17. Anatomy-based automatic detection and segmentation of major vessels in thoracic CTA images

    International Nuclear Information System (INIS)

    Zou Xiaotao; Liang Jianming; Wolf, M.; Salganicoff, M.; Krishnan, A.; Nadich, D.P.

    2007-01-01

    Existing approaches for automated computerized detection of pulmonary embolism (PE) using computed tomography angiography (CTA) usually focus on segmental and sub-segmental emboli. The goal of our current research is to extend our existing approach to automated detection of central PE. In order to detect central emboli, the major vessels must be first identified and segmented automatically. This submission presents an anatomy-based method for automatic computerized detection and segmentation of aortas and main pulmonary arteries in CTA images. (orig.)

  18. The High-Level Interface Definitions in the ASTRI/CTA Mini Array Software System (MASS)

    Science.gov (United States)

    Conforti, V.; Tosti, G.; Schwarz, J.; Bruno, P.; Cefal‘A, M.; Paola, A. D.; Gianotti, F.; Grillo, A.; Russo, F.; Tanci, C.; Testa, V.; Antonelli, L. A.; Canestrari, R.; Catalano, O.; Fiorini, M.; Gallozzi, S.; Giro, E.; Palombara, N. L.; Leto, G.; Maccarone, M. C.; Pareschi, G.; Stringhetti, L.; Trifoglio, M.; Vercellone, S.; Astri Collaboration; Cta Consortium

    2015-09-01

    ASTRI (Astrofisica con Specchi a Tecnologia Replicante Italiana) is a Flagship Project funded by the Italian Ministry of Education, University and Research, and led by INAF, the Italian National Institute of Astrophysics. Within this framework, INAF is currently developing an end-to-end prototype, named ASTRI SST-2M, of a Small Size Dual-Mirror Telescope for the Cherenkov Telescope Array, CTA. A second goal of the project is the realization of the ASTRI/CTA mini-array, which will be composed of seven SST-2M telescopes placed at the CTA Southern Site. The ASTRI Mini Array Software System (MASS) is designed to support the ASTRI/CTA mini-array operations. MASS is being built on top of the ALMA Common Software (ACS) framework, which provides support for the implementation of distributed data acquisition and control systems, and functionality for log and alarm management, message driven communication and hardware devices management. The first version of the MASS system, which will comply with the CTA requirements and guidelines, will be tested on the ASTRI SST-2M prototype. In this contribution we present the interface definitions of the MASS high level components in charge of the ASTRI SST-2M observation scheduling, telescope control and monitoring, and data taking. Particular emphasis is given to their potential reuse for the ASTRI/CTA mini-array.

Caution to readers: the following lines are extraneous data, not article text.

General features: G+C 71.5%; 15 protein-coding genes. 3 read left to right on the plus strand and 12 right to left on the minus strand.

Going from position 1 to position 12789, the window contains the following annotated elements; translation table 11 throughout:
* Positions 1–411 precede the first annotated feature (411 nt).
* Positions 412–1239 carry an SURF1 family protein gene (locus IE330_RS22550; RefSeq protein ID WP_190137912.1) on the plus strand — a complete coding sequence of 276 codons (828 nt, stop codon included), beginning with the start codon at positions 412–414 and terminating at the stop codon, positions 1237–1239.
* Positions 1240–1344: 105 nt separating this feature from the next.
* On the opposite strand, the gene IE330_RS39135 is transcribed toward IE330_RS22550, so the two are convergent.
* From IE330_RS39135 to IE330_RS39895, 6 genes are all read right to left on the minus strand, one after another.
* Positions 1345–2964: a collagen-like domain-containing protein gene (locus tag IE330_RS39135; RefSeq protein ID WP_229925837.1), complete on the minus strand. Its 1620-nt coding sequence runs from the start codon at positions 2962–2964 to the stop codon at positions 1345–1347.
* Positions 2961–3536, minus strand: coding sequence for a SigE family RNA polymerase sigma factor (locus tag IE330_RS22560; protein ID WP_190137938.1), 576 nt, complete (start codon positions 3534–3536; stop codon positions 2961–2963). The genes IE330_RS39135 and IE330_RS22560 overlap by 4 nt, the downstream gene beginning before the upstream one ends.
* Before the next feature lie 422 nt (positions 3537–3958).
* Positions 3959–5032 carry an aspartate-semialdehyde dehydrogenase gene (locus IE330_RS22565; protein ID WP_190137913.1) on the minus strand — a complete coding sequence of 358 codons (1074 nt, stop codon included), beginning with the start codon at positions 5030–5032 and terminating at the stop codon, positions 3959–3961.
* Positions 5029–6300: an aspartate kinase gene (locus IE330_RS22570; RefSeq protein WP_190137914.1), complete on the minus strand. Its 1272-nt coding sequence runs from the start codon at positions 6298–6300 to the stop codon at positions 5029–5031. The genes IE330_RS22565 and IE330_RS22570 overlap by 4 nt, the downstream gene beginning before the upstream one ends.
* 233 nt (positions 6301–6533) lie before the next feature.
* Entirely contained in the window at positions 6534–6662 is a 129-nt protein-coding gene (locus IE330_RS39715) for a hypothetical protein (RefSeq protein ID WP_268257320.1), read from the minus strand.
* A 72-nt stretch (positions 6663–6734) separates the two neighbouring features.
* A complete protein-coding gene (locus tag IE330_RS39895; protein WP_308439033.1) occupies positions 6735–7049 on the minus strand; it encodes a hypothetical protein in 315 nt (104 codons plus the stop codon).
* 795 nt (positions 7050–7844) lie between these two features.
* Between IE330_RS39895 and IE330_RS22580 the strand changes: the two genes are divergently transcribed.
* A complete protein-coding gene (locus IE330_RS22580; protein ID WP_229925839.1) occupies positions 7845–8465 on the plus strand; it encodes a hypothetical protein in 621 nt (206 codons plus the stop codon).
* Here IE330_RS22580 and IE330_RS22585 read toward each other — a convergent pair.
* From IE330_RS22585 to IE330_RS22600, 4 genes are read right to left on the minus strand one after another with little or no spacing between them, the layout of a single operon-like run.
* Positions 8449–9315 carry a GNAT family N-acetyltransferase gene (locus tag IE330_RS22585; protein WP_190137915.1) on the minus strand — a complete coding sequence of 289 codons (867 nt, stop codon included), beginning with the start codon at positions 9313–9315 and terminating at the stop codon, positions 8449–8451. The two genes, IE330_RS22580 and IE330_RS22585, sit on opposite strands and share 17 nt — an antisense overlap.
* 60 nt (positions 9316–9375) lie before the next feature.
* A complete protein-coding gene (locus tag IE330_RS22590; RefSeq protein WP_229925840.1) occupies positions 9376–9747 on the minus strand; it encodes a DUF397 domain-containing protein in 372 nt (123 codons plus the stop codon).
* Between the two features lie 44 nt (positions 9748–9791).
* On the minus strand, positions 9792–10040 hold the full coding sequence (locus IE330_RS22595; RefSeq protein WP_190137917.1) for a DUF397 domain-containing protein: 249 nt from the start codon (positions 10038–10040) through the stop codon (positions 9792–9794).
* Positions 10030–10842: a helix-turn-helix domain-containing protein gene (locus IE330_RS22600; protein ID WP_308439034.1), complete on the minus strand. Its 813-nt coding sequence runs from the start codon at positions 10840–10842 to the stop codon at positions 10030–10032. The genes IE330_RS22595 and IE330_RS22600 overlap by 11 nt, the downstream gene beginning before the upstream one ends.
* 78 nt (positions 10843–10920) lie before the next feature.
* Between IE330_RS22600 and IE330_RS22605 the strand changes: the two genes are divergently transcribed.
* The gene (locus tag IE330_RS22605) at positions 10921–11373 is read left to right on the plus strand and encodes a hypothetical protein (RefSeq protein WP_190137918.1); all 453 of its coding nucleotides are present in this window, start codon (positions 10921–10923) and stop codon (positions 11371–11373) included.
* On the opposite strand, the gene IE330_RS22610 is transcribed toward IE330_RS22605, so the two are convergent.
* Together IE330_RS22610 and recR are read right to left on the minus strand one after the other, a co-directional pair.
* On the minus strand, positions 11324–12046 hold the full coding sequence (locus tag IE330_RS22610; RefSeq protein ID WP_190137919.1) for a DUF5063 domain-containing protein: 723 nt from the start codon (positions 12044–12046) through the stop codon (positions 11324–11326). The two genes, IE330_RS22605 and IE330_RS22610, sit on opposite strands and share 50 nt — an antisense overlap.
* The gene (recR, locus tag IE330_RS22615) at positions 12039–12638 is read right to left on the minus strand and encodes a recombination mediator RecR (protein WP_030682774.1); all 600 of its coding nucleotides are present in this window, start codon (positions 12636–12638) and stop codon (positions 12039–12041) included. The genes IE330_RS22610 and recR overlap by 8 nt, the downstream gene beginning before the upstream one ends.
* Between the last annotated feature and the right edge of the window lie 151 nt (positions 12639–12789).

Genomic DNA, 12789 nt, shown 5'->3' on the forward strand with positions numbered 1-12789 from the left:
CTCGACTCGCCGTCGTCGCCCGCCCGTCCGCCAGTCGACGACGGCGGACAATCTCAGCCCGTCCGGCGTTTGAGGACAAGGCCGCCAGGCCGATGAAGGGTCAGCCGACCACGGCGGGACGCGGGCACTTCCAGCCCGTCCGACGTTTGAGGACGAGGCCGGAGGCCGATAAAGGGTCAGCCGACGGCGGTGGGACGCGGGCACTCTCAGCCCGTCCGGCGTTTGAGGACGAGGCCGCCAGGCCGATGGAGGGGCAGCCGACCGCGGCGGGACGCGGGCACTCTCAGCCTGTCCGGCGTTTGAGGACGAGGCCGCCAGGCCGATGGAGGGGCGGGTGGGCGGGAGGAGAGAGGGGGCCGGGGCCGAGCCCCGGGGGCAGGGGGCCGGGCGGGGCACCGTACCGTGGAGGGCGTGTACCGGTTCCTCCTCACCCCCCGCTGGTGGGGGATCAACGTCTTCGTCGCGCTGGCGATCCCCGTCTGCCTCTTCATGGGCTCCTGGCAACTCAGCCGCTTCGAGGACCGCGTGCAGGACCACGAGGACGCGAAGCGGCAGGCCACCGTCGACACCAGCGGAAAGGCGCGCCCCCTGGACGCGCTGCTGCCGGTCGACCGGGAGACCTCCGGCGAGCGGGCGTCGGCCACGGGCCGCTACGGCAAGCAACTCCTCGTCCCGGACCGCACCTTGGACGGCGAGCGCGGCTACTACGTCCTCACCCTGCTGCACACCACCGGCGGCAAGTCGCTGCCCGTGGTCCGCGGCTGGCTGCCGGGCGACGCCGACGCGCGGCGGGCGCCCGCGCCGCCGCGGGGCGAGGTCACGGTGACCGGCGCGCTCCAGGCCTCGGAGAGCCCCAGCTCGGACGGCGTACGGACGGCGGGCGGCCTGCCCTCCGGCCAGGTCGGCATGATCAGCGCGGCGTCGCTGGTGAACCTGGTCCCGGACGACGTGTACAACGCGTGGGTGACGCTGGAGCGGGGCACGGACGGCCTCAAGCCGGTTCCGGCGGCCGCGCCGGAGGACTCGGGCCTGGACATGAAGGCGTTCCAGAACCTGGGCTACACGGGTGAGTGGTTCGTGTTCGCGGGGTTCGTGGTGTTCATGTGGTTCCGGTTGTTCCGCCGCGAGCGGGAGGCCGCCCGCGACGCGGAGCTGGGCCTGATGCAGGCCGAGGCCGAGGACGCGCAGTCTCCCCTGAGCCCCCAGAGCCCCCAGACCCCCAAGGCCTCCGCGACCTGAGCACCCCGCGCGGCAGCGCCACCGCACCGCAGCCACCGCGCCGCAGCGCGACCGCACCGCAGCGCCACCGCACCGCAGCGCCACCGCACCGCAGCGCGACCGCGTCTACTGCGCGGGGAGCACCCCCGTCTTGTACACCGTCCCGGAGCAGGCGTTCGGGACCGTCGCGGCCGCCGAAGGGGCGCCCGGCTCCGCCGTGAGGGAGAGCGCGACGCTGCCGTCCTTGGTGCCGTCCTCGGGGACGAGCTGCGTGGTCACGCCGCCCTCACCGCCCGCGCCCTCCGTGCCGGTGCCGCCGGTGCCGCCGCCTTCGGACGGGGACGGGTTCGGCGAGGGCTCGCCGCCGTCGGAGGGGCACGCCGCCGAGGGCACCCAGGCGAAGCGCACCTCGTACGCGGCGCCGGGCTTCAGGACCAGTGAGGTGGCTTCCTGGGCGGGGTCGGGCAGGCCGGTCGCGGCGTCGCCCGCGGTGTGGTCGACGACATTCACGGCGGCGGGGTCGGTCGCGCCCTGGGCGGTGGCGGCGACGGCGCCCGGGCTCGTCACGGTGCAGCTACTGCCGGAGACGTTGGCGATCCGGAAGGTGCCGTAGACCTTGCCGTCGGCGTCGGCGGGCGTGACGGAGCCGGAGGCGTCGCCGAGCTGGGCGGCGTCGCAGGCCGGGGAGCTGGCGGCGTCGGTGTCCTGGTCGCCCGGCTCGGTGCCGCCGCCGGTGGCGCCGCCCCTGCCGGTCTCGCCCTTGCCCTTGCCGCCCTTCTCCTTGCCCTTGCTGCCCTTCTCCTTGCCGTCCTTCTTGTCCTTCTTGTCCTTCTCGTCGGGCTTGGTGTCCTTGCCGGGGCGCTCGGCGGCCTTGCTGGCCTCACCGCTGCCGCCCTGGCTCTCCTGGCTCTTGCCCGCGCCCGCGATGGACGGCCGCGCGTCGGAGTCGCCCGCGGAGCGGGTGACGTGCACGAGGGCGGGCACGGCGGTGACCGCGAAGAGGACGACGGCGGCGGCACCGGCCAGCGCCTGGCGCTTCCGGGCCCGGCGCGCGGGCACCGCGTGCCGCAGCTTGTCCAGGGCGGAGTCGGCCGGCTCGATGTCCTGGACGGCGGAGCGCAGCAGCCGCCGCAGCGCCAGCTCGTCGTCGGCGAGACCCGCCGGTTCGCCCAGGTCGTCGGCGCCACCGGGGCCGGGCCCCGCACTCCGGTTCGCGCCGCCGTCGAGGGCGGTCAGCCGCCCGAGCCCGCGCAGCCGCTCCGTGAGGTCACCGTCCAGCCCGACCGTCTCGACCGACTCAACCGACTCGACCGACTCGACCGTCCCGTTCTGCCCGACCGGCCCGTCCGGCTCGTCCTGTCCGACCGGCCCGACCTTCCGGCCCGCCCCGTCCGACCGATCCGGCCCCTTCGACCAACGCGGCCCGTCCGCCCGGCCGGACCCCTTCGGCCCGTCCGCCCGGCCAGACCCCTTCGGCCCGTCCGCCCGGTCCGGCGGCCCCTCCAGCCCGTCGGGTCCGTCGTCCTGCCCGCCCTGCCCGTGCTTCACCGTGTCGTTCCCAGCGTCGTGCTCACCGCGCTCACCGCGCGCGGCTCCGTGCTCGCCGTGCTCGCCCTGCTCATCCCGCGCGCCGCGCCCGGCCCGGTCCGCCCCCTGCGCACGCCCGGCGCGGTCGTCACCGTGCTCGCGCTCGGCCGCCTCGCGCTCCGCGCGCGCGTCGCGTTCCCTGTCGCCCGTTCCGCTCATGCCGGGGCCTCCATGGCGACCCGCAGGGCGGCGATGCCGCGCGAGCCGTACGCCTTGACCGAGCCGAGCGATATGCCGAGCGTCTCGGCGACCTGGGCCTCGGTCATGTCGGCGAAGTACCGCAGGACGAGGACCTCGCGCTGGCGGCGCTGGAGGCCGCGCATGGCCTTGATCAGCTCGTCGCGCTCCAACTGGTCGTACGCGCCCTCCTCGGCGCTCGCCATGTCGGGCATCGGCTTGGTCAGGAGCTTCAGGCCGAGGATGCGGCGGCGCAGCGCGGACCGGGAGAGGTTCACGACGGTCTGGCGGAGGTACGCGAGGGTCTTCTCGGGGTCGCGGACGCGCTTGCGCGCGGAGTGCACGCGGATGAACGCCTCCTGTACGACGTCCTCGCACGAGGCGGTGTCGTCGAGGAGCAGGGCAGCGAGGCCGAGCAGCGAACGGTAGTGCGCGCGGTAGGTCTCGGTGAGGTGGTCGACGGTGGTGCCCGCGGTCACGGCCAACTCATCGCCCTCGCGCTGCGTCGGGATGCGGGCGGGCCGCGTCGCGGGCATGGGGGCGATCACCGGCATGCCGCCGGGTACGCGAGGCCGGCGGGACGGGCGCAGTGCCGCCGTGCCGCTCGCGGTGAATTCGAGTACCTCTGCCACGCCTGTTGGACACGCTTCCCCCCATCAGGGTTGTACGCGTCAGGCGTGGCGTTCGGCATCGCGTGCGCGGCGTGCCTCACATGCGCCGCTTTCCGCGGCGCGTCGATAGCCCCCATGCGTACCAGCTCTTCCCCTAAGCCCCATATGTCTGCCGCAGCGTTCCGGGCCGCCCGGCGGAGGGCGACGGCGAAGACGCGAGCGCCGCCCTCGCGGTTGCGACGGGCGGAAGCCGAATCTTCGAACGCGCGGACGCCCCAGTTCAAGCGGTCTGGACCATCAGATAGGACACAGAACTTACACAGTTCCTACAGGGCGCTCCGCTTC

19. Effect of homopolymer in polymerization-induced microphase separation process

    Energy Technology Data Exchange (ETDEWEB)

    Park, Jongmin; Saba, Stacey A.; Hillmyer, Marc A.; Kang, Dong-Chang; Seo, Myungeun (IBS-Korea); (KAIST); (UMMN)

    2017-09-01

    We report on the phase separation behaviors of polymerization mixtures containing a polylactide macro-chain transfer agent (PLA-CTA), styrene, divinylbenzene, hydroxyl-terminated PLA (PLA-OH), and a molecular chain transfer agent which enable the ability to tune the pore size of a cross-linked polymer monolith in a facile manner. Cross-linked monoliths were produced from the mixtures via reversible addition-fragmentation chain transfer (RAFT) polymerization and converted into cross-linked porous polymers by selective removal of PLA while retaining the parent morphology. We demonstrate that pore sizes are tunable over a wide range of length scales from the meso- to macroporous regimes by adjusting the ratio of PLA-CTA to PLA-OH in the reaction mixture which causes the phase separation mechanism to change from polymerization-induced microphase separation to polymerization-induced phase separation. The possibility of increasing porosity and inducing simultaneous micro- and macrophase separation was also realized by adjustments in the molar mass of PLA which enabled the synthesis of hierarchically meso- and macroporous polymers.

  20. Condensation Polymerization

    Indian Academy of Sciences (India)

    building blocks, is essentially the process of polycondensation or step-growth polymerization. Before we leave this LEGO-style discussion, I would leave you with two alternate scenarios; one is to use building blocks bearing two sockets and two balls, as de- picted in the figure, and the other is to use blocks that contain two.

  1. Condensation Polymerization